For some of us attending the Tibetan Calligraphy course with Giorgio Dallorto in Merigar West it was not the first contact with the alphabet, some of us even had some experience with the language, and for others it was the absolute first time. But in any case, for all of us the first contact had been challenging, so it was an adventure!
I would say the general process and result was very positive. The first course was two days long. We started with a general introduction of the Tibetan language and alphabet, the materials used and the proportional scheme used to draw the letters. We were learning üchen script (Tibetan: དབུ་ཅན་, Wylie: dbu can) of Tibetan so this was our focus. We went through each of the 30 letters of the Tibetan alphabet plus vowels, the proportions and the sequence of strokes used to write them. Then we immediately started to practice using it! We set out writing the Song of Vajra in the üchen, for which also we had to add the superscript and subscript and stacked letters, and some special letters used to transcribe Sanskrit letters and sounds.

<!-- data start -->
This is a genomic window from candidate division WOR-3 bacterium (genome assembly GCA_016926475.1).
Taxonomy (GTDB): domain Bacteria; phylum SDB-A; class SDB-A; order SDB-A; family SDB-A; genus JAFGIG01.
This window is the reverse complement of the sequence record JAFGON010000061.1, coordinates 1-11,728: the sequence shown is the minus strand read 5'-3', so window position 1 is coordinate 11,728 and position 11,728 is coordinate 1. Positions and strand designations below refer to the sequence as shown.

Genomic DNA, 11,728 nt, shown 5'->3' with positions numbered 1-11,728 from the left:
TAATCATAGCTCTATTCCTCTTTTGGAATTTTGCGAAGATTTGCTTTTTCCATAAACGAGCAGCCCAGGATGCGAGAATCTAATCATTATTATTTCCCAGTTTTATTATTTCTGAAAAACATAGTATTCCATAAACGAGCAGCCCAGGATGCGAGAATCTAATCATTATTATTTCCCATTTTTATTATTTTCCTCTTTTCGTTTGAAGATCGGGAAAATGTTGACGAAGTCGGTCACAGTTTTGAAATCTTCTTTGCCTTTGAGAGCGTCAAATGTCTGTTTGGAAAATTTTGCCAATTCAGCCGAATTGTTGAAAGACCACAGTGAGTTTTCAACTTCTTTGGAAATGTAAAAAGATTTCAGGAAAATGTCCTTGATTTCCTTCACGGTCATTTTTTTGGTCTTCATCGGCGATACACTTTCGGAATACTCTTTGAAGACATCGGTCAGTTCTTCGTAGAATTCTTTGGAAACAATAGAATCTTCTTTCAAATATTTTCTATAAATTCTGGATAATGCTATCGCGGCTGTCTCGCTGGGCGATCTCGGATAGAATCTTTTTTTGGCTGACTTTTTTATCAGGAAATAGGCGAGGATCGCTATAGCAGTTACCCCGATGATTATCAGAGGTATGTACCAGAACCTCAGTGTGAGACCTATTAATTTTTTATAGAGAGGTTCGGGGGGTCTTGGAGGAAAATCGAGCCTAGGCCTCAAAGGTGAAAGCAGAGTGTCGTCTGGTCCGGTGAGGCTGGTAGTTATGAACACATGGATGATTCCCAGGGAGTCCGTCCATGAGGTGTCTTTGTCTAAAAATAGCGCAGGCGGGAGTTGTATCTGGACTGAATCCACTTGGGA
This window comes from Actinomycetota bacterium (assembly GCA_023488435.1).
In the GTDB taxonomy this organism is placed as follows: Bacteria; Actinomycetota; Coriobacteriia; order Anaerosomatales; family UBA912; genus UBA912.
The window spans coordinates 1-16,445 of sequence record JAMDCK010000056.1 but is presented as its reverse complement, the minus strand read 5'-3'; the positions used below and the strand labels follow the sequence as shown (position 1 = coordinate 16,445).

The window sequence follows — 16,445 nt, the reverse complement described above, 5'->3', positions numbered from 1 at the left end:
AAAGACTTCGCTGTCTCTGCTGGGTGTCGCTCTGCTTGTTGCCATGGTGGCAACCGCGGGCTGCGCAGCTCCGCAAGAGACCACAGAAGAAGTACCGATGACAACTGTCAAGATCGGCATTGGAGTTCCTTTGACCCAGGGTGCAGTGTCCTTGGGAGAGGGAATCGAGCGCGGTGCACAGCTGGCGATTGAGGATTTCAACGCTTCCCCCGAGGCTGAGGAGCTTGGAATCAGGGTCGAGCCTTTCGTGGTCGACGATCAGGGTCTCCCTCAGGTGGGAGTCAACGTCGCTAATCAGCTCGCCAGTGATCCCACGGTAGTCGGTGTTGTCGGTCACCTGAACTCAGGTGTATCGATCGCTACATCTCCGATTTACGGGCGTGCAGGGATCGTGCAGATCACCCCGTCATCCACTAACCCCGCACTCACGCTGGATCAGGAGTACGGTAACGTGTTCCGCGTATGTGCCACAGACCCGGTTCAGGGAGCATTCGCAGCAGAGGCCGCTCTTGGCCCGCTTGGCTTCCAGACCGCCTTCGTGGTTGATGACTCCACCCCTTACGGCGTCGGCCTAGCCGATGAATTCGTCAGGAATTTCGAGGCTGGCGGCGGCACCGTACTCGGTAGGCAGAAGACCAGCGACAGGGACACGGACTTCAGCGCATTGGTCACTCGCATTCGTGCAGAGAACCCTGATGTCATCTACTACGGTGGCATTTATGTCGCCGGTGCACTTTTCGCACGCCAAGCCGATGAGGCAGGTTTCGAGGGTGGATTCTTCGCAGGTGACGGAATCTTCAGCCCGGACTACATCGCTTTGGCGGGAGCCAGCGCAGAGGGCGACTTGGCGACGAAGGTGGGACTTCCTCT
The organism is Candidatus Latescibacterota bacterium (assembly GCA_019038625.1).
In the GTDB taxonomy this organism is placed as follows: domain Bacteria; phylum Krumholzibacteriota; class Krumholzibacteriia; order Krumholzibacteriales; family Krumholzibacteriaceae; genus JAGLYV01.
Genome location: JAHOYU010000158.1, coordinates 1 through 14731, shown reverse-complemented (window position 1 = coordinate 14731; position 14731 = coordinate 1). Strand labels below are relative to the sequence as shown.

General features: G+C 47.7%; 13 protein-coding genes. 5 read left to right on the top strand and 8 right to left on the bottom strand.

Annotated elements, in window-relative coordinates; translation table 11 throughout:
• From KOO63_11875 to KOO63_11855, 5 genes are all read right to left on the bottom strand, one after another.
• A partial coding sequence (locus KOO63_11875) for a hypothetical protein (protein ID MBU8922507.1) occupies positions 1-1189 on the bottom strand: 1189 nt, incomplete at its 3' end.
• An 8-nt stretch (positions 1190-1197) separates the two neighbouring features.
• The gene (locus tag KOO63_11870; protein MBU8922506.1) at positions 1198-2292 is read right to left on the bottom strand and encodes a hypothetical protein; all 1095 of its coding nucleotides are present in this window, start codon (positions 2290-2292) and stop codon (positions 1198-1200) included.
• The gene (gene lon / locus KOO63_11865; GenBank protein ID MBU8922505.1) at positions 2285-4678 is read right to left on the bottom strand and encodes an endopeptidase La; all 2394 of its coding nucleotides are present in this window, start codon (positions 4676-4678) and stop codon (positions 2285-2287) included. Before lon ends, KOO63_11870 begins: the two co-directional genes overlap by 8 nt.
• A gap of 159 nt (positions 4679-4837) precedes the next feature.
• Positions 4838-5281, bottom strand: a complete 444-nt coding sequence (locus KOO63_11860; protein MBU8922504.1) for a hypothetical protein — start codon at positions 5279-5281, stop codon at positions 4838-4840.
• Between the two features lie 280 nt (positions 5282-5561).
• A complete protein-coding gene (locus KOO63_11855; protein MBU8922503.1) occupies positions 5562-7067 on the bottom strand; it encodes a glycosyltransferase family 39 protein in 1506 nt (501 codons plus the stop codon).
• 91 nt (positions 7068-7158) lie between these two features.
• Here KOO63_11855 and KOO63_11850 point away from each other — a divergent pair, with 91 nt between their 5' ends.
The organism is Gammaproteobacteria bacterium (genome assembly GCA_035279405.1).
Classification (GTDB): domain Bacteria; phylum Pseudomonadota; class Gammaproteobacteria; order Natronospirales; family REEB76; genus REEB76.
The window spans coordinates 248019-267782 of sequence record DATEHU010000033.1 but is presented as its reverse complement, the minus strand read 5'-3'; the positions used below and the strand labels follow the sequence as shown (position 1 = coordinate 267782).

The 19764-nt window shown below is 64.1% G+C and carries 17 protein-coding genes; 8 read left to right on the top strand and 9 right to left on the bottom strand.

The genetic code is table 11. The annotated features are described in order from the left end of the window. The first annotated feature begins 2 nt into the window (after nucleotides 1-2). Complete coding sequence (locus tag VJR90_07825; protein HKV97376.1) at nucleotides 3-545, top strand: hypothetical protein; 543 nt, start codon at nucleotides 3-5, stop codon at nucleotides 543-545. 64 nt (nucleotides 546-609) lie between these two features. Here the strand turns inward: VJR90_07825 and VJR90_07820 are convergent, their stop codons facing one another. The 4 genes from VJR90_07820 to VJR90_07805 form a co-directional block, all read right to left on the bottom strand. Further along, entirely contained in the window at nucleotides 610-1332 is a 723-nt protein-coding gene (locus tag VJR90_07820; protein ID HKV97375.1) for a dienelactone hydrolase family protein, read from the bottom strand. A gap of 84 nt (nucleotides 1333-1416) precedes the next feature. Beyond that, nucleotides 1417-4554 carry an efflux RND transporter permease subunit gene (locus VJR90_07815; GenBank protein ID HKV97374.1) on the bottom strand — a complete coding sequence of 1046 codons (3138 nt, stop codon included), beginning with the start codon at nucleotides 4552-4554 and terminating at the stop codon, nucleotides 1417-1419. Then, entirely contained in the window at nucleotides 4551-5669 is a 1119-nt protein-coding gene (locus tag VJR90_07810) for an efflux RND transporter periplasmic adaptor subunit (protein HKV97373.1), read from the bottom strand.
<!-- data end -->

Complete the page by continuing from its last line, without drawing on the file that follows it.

After this, and if it wasn’t enough, we continued our practical use of üchen, this time in order to write the famous Six Vajra Verses, also called Rigpa’i Khujug, or the Cuckoo of Instant Presence, the very first Atiyoga text translated into Tibetan by Vairochana, which synthesizes all the Ati teaching in just six lines. Quite a practice! We went line by line, seeing also some elements of grammar so as to get a glimpse of the meaning, and it went very well!
The next week we had only one day for class but in any case it was a very juicy day. In the morning we again did a calligraphic exploration of the üchen script, and in the afternoon we learned yet another Tibetan script, called u-med (Tibetan: དབུ་མེད་, Wylie: dbu-med), which is used much more extensively in Tibetan hand writing and calligraphy. So it was also another condensed and productive day. It was a great experience and I sincerely hope we get to enjoy more calligraphic tours with Giorgio as a guide!
Written by Martin Fernandez Cufre